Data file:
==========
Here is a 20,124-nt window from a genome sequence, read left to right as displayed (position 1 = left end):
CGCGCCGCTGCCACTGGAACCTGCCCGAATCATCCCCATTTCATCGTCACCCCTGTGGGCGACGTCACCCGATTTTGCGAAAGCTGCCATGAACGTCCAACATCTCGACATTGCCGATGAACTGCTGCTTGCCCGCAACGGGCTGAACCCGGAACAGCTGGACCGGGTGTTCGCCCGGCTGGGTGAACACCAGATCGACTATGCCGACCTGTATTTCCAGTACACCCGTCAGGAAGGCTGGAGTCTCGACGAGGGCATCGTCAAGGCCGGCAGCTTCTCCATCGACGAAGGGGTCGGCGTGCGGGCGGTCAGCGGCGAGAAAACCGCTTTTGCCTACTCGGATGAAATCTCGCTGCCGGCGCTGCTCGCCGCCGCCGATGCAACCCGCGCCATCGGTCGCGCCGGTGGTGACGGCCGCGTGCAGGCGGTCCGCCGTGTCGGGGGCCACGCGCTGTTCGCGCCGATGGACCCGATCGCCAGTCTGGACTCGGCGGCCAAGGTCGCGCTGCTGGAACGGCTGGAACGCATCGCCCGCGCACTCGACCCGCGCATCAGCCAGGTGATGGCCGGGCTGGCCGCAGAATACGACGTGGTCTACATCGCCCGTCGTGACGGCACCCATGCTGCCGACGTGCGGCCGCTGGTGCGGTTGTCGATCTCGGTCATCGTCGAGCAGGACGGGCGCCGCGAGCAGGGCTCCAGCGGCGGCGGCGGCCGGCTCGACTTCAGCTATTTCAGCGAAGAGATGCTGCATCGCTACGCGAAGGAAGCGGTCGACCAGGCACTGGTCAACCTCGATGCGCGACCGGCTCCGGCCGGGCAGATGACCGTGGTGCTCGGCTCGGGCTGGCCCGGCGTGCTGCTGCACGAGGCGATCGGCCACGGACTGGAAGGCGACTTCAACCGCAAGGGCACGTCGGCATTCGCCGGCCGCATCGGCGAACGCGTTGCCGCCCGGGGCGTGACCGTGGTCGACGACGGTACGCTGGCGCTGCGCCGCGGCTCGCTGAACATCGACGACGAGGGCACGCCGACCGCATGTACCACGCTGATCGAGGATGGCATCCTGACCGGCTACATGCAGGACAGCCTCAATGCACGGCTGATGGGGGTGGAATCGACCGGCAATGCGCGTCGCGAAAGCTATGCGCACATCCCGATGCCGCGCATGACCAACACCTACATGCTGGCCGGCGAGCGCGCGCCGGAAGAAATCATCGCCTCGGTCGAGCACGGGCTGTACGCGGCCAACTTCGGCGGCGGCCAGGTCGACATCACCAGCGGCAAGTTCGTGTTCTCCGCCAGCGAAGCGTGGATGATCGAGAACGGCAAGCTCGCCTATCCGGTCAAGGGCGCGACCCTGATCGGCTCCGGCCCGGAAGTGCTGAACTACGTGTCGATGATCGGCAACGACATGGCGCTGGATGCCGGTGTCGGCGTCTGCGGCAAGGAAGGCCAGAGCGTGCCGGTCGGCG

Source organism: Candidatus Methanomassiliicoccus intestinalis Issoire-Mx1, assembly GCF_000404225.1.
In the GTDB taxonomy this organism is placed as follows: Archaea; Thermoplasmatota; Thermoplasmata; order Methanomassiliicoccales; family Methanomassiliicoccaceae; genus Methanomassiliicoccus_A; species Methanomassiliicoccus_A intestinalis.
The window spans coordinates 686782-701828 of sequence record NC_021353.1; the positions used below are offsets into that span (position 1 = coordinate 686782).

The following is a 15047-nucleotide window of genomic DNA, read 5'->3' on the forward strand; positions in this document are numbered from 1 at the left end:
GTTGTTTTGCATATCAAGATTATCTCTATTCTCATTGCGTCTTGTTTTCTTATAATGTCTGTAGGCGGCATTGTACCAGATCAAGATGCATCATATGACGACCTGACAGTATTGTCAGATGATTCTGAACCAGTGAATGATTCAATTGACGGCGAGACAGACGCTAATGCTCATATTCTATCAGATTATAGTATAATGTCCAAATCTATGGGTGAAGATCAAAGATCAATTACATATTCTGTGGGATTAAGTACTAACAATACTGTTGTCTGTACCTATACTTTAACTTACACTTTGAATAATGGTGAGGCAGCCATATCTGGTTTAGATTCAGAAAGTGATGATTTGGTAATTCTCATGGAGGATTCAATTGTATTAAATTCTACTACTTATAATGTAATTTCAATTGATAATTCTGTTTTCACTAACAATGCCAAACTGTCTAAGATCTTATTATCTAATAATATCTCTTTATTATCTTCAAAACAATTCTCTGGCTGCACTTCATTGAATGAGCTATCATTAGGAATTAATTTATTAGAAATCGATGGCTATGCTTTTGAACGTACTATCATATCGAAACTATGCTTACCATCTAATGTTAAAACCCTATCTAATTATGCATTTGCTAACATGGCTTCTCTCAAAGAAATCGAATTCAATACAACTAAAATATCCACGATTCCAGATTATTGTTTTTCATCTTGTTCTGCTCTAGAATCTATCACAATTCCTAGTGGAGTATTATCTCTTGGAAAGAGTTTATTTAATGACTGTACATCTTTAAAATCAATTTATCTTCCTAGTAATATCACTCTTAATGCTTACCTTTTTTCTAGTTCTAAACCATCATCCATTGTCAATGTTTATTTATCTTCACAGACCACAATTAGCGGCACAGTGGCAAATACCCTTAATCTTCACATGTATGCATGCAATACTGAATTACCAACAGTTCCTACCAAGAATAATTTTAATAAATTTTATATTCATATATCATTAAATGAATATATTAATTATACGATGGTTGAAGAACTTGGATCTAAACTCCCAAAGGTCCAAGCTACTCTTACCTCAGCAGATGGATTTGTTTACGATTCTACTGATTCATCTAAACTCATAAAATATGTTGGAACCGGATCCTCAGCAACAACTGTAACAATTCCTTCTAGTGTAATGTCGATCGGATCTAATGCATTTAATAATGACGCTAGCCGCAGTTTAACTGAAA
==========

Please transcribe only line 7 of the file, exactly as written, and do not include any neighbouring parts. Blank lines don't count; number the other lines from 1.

GTTGTTTTGCATATCAAGATTATCTCTATTCTCATTGCGTCTTGTTTTCTTATAATGTCTGTAGGCGGCATTGTACCAGATCAAGATGCATCATATGACGACCTGACAGTATTGTCAGATGATTCTGAACCAGTGAATGATTCAATTGACGGCGAGACAGACGCTAATGCTCATATTCTATCAGATTATAGTATAATGTCCAAATCTATGGGTGAAGATCAAAGATCAATTACATATTCTGTGGGATTAAGTACTAACAATACTGTTGTCTGTACCTATACTTTAACTTACACTTTGAATAATGGTGAGGCAGCCATATCTGGTTTAGATTCAGAAAGTGATGATTTGGTAATTCTCATGGAGGATTCAATTGTATTAAATTCTACTACTTATAATGTAATTTCAATTGATAATTCTGTTTTCACTAACAATGCCAAACTGTCTAAGATCTTATTATCTAATAATATCTCTTTATTATCTTCAAAACAATTCTCTGGCTGCACTTCATTGAATGAGCTATCATTAGGAATTAATTTATTAGAAATCGATGGCTATGCTTTTGAACGTACTATCATATCGAAACTATGCTTACCATCTAATGTTAAAACCCTATCTAATTATGCATTTGCTAACATGGCTTCTCTCAAAGAAATCGAATTCAATACAACTAAAATATCCACGATTCCAGATTATTGTTTTTCATCTTGTTCTGCTCTAGAATCTATCACAATTCCTAGTGGAGTATTATCTCTTGGAAAGAGTTTATTTAATGACTGTACATCTTTAAAATCAATTTATCTTCCTAGTAATATCACTCTTAATGCTTACCTTTTTTCTAGTTCTAAACCATCATCCATTGTCAATGTTTATTTATCTTCACAGACCACAATTAGCGGCACAGTGGCAAATACCCTTAATCTTCACATGTATGCATGCAATACTGAATTACCAACAGTTCCTACCAAGAATAATTTTAATAAATTTTATATTCATATATCATTAAATGAATATATTAATTATACGATGGTTGAAGAACTTGGATCTAAACTCCCAAAGGTCCAAGCTACTCTTACCTCAGCAGATGGATTTGTTTACGATTCTACTGATTCATCTAAACTCATAAAATATGTTGGAACCGGATCCTCAGCAACAACTGTAACAATTCCTTCTAGTGTAATGTCGATCGGATCTAATGCATTTAATAATGACGCTAGCCGCAGTTTAACTGAAA